Detained after covering the last multinational round of nuclear talks in July, Rezaian, an Iranian-American, and his Iranian wife have yet to be formally charged with any crime and their detention has been widely seen as an effort by Iranian hard-liners to embarrass Rouhani, who does not control the judiciary or security services. Iran also faces criticism for its widespread use of capital punishment, discrimination against religious minorities, repression of the press and attempts to censor the Internet.

In other areas more under his purview, Rouhani has performed better. The modest sanctions relief allowed by last year’s interim nuclear agreement and more competent economic management have lifted Iran out of recession after nine straight quarters of negative growth. Some sectors, such as the automotive industry, have experienced significant improvement and Iran has also increased sales of petrochemicals as well as oil. But unemployment remains high and most of the foreign businessmen flocking to Tehran in recent months have refused to sign — as opposed to explore — contracts until the nuclear dispute is definitely settled.

It remains unclear to what extent Iranian Supreme Leader Ayatollah Ali Khamenei will allow Iranian negotiators to compromise on key issues such as the size of Iran’s uranium-enrichment program and the duration of any restrictions. Foreign Minister Mohammad Javad Zarif, appearing Sept. 17 at the Council of Foreign Relations in New York, said Iran is “committed to resolving this issue,” but suggested that it would not reduce the number of centrifuges currently operating — about 10,000 — or accept a deal that caps these numbers for more than five years.

With a nuclear deal unlikely over the next two weeks, Rouhani and Zarif are likely to engage other UN members about the growing threat of the self-styled Islamic State (IS) and stress Iran's opposition to this terrorist entity. Khamenei has rejected reported US overtures to Iran for closer cooperation, but the United States and Iran have coordinated military moves in Iraq indirectly through Iraqi officials and Kurds.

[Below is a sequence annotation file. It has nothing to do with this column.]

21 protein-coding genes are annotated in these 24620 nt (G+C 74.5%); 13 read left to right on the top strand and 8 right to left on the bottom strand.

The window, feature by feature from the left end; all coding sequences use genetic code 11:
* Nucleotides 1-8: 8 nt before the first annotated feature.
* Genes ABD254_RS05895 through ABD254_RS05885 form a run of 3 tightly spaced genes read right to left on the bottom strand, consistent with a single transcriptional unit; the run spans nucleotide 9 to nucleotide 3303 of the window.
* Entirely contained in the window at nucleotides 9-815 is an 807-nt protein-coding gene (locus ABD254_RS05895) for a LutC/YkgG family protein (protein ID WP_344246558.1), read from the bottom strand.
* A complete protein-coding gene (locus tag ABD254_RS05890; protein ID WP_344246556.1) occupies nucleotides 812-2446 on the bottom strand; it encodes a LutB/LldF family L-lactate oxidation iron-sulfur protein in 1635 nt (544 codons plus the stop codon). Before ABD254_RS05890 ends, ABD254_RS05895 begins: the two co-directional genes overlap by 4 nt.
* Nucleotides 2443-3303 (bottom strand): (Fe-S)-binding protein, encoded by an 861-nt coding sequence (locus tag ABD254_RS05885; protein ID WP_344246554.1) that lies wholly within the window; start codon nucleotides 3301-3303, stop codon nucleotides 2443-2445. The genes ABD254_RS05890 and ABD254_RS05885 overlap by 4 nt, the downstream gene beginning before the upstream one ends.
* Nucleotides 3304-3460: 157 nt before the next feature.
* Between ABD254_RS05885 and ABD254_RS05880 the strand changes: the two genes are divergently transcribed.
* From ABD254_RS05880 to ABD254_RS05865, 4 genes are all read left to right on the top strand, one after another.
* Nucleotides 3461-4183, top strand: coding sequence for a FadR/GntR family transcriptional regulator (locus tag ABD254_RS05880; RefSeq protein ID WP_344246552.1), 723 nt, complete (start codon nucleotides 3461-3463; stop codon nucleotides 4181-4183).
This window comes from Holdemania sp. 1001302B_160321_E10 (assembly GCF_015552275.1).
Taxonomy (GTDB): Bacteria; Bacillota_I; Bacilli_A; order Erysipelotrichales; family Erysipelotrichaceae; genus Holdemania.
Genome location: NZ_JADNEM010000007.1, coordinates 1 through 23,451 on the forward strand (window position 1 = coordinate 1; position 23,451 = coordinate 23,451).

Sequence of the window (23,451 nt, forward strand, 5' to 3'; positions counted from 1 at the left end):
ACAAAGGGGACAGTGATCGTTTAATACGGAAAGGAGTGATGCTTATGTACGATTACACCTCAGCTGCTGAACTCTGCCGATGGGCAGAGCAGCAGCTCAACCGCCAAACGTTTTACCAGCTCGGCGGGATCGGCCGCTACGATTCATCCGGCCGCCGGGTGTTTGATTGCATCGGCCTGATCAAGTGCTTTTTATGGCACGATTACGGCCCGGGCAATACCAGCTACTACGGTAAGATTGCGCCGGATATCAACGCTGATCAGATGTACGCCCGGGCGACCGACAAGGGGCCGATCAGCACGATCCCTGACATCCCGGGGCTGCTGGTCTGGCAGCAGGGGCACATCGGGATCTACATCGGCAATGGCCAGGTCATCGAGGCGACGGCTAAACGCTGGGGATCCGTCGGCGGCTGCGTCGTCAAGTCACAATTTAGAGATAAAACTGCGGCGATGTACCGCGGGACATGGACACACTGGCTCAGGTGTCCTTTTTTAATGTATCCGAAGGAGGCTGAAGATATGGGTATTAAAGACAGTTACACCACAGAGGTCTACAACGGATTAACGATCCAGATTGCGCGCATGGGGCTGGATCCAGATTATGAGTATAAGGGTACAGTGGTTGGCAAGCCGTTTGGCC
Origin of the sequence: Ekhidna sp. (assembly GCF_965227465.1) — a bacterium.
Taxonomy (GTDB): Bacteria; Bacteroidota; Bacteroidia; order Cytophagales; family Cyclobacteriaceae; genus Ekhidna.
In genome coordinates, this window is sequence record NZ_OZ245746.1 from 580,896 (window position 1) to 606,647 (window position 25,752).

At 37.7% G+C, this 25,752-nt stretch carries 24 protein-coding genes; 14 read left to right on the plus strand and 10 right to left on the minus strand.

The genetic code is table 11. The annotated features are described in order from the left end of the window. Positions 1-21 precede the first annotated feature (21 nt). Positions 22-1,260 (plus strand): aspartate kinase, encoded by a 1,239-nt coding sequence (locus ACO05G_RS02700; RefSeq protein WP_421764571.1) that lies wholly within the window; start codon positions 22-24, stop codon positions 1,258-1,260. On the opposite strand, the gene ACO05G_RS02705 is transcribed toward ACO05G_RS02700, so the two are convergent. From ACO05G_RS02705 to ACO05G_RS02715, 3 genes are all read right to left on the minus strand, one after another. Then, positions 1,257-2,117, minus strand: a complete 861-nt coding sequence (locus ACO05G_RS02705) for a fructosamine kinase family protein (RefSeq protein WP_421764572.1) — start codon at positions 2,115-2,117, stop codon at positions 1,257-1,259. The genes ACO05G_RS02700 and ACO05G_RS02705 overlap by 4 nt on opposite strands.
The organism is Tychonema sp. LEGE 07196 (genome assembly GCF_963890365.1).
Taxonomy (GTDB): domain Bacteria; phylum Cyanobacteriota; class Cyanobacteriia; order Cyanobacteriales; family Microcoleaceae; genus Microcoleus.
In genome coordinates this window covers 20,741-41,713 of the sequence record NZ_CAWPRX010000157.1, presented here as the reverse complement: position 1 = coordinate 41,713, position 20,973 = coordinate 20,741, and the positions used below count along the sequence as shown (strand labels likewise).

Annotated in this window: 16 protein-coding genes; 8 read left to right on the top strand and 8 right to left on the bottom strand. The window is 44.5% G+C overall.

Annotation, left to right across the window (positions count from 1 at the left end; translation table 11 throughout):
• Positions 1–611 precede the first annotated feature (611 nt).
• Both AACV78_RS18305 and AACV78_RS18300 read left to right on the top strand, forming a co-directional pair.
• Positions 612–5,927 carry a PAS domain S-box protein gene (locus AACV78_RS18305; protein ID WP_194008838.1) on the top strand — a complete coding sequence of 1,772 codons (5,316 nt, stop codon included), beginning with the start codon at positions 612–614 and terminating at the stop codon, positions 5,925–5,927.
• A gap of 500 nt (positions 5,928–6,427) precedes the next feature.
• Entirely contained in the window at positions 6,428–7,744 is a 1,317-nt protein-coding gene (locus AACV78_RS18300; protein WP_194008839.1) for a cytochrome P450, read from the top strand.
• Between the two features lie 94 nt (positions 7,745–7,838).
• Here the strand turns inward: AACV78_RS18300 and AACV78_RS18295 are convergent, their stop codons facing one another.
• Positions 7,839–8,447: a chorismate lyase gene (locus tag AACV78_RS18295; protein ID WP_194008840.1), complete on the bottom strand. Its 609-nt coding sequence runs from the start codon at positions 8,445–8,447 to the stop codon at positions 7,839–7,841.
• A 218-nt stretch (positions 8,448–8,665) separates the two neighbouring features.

Richard Haass, president of the Council on Foreign Relations, told Al-Monitor that the United States “should continue to pursue a nuclear deal it can live with at the same time it explores the potential for cooperation with Iran — however limited or tacit — in Iraq, Syria and Afghanistan. It is not a matter of leverage or tradeoffs, but rather whether the two governments can work together or in parallel where their interests overlap at the same time they continue to disagree or work against one another.”

Gary Sick, another veteran Iran observer who dealt with the Iranians during the 1981 hostage crisis, said the rise of IS as well as the frequent nuclear talks have softened US hostility toward Iran.

Over the past year of high-level negotiations over the nuclear issue, “people have gotten used to the idea that we can talk to them,” Sick told Al-Monitor. “In fact, we’re actually fighting on the same side in Iraq.”

As for Rouhani, Sick said he does not anticipate the same “excitement” that greeted the newly inaugurated president last year. The mood now is “much more sober,” Sick said, but in some ways “more normal … People are less shocked that we can deal with Iran and find common ground. At least on that level, we’ve made some progress.”

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Found in: us-iranian relations, un general assembly, nuclear talks, islamic state, iranian nuclear issue, iran, hassan rouhani

Barbara Slavin is a columnist for Al-Monitor and director of the Future of Iran Initiative at the Atlantic Council. On Twitter: @BarbaraSlavin1